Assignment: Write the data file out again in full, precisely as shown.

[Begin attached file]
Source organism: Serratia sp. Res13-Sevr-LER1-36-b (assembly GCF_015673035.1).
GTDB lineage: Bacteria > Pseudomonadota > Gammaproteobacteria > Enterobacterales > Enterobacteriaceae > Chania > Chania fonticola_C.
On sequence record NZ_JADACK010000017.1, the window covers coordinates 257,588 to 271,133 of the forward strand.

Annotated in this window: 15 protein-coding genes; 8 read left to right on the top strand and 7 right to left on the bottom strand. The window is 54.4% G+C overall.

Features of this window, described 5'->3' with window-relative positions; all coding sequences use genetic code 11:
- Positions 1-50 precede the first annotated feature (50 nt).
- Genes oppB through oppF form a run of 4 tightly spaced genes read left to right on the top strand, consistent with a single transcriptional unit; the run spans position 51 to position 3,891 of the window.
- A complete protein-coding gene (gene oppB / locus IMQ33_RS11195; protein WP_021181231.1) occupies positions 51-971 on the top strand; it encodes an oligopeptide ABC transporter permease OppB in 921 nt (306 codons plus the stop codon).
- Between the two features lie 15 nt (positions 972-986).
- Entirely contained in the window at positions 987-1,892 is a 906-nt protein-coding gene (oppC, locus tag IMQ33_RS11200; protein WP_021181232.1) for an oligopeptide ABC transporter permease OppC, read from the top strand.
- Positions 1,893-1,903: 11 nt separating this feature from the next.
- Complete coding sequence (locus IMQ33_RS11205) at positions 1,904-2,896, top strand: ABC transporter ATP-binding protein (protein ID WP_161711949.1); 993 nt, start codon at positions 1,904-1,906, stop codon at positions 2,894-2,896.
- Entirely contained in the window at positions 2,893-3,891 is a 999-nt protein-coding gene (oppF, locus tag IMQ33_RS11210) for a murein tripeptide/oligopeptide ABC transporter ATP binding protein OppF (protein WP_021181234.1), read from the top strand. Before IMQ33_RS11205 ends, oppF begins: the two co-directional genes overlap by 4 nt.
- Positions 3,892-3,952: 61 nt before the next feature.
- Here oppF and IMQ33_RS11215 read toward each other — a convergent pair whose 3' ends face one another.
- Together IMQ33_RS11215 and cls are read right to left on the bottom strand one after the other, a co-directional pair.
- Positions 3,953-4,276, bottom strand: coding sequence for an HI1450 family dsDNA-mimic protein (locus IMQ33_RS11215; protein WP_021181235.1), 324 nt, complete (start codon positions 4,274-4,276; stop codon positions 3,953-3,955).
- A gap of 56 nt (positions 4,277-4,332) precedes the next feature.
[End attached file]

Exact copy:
Source organism: Serratia sp. Res13-Sevr-LER1-36-b (assembly GCF_015673035.1).
GTDB lineage: Bacteria > Pseudomonadota > Gammaproteobacteria > Enterobacterales > Enterobacteriaceae > Chania > Chania fonticola_C.
On sequence record NZ_JADACK010000017.1, the window covers coordinates 257,588 to 271,133 of the forward strand.

Annotated in this window: 15 protein-coding genes; 8 read left to right on the top strand and 7 right to left on the bottom strand. The window is 54.4% G+C overall.

Features of this window, described 5'->3' with window-relative positions; all coding sequences use genetic code 11:
- Positions 1-50 precede the first annotated feature (50 nt).
- Genes oppB through oppF form a run of 4 tightly spaced genes read left to right on the top strand, consistent with a single transcriptional unit; the run spans position 51 to position 3,891 of the window.
- A complete protein-coding gene (gene oppB / locus IMQ33_RS11195; protein WP_021181231.1) occupies positions 51-971 on the top strand; it encodes an oligopeptide ABC transporter permease OppB in 921 nt (306 codons plus the stop codon).
- Between the two features lie 15 nt (positions 972-986).
- Entirely contained in the window at positions 987-1,892 is a 906-nt protein-coding gene (oppC, locus tag IMQ33_RS11200; protein WP_021181232.1) for an oligopeptide ABC transporter permease OppC, read from the top strand.
- Positions 1,893-1,903: 11 nt separating this feature from the next.
- Complete coding sequence (locus IMQ33_RS11205) at positions 1,904-2,896, top strand: ABC transporter ATP-binding protein (protein ID WP_161711949.1); 993 nt, start codon at positions 1,904-1,906, stop codon at positions 2,894-2,896.
- Entirely contained in the window at positions 2,893-3,891 is a 999-nt protein-coding gene (oppF, locus tag IMQ33_RS11210) for a murein tripeptide/oligopeptide ABC transporter ATP binding protein OppF (protein WP_021181234.1), read from the top strand. Before IMQ33_RS11205 ends, oppF begins: the two co-directional genes overlap by 4 nt.
- Positions 3,892-3,952: 61 nt before the next feature.
- Here oppF and IMQ33_RS11215 read toward each other — a convergent pair whose 3' ends face one another.
- Together IMQ33_RS11215 and cls are read right to left on the bottom strand one after the other, a co-directional pair.
- Positions 3,953-4,276, bottom strand: coding sequence for an HI1450 family dsDNA-mimic protein (locus IMQ33_RS11215; protein WP_021181235.1), 324 nt, complete (start codon positions 4,274-4,276; stop codon positions 3,953-3,955).
- A gap of 56 nt (positions 4,277-4,332) precedes the next feature.